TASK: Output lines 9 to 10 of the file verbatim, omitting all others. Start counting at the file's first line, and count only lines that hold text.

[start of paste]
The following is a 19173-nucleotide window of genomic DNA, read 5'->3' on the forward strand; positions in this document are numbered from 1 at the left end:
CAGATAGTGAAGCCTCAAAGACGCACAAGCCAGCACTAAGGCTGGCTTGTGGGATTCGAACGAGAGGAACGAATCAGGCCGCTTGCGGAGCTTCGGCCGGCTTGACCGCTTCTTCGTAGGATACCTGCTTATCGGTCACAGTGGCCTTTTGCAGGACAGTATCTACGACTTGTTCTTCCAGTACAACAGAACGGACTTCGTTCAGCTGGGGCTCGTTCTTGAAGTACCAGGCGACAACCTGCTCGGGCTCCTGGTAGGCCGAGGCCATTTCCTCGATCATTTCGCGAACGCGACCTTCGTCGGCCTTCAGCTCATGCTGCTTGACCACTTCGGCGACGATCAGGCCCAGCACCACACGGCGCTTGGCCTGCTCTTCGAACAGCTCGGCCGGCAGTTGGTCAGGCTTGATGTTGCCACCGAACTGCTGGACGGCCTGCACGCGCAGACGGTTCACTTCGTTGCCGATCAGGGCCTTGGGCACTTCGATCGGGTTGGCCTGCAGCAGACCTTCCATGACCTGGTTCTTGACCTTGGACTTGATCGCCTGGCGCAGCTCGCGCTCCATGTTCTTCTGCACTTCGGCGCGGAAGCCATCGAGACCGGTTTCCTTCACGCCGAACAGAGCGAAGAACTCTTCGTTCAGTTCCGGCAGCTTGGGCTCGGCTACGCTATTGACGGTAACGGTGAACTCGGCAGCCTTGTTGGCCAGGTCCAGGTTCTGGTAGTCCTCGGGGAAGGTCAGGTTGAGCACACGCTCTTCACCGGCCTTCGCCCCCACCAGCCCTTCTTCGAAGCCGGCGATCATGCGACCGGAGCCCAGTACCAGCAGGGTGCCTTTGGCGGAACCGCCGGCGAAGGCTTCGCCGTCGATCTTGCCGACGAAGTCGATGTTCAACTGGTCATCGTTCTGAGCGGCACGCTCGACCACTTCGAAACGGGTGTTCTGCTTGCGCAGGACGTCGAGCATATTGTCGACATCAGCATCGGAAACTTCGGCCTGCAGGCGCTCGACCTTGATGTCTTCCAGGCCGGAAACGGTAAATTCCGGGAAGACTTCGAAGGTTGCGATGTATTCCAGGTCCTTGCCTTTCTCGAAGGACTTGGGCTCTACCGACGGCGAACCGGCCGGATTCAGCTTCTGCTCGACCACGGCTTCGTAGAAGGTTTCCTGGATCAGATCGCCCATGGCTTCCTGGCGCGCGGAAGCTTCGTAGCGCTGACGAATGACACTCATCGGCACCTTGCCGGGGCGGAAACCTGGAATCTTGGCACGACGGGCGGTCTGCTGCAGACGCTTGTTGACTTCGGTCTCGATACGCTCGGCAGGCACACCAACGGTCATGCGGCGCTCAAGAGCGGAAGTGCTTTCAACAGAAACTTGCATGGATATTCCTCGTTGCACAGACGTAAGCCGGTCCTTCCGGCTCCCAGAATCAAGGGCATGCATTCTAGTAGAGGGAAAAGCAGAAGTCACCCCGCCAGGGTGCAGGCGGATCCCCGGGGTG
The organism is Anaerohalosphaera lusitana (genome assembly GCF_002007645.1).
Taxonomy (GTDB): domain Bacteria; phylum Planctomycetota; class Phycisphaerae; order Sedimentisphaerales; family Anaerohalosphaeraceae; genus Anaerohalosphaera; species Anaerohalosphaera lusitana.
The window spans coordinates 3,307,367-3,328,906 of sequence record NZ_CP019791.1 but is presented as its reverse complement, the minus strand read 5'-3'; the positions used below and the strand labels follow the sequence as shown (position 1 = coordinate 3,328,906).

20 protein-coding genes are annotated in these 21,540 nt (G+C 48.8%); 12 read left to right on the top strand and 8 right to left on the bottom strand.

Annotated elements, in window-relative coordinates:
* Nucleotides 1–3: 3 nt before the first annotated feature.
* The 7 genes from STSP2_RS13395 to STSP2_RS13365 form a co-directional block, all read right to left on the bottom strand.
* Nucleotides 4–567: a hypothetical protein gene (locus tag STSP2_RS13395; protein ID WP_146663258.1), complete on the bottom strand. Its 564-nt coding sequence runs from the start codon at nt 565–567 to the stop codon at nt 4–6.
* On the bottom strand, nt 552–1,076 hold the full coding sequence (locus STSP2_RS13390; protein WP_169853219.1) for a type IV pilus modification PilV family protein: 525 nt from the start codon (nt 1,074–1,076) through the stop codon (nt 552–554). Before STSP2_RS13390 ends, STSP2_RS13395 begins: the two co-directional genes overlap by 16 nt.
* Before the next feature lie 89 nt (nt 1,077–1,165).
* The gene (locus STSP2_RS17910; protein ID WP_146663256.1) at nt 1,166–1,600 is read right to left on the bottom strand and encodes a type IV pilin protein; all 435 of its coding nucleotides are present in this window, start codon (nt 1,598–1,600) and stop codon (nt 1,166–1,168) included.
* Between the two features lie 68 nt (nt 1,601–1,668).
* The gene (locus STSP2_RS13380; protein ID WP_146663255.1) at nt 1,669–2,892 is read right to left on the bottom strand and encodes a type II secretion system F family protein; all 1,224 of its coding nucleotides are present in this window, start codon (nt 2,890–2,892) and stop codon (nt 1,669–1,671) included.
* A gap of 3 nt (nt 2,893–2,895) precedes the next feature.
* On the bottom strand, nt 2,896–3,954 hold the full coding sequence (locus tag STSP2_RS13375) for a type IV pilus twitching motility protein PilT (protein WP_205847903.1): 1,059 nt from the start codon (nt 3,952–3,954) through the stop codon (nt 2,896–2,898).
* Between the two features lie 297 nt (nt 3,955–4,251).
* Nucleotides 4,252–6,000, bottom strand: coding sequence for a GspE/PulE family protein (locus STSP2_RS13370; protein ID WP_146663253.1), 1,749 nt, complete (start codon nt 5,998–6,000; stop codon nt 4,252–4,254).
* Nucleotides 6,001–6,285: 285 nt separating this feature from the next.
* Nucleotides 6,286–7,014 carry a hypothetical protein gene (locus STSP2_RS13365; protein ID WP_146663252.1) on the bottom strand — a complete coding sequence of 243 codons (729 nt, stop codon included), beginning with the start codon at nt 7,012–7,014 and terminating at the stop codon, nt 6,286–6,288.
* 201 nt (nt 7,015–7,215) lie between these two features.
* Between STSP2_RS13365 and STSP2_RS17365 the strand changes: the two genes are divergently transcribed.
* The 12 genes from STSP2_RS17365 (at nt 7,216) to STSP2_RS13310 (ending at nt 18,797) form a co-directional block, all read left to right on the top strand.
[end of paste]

* The 7 genes from STSP2_RS13395 to STSP2_RS13365 form a co-directional block, all read right to left on the bottom strand.
* Nucleotides 4–567: a hypothetical protein gene (locus tag STSP2_RS13395; protein ID WP_146663258.1), complete on the bottom strand. Its 564-nt coding sequence runs from the start codon at nt 565–567 to the stop codon at nt 4–6.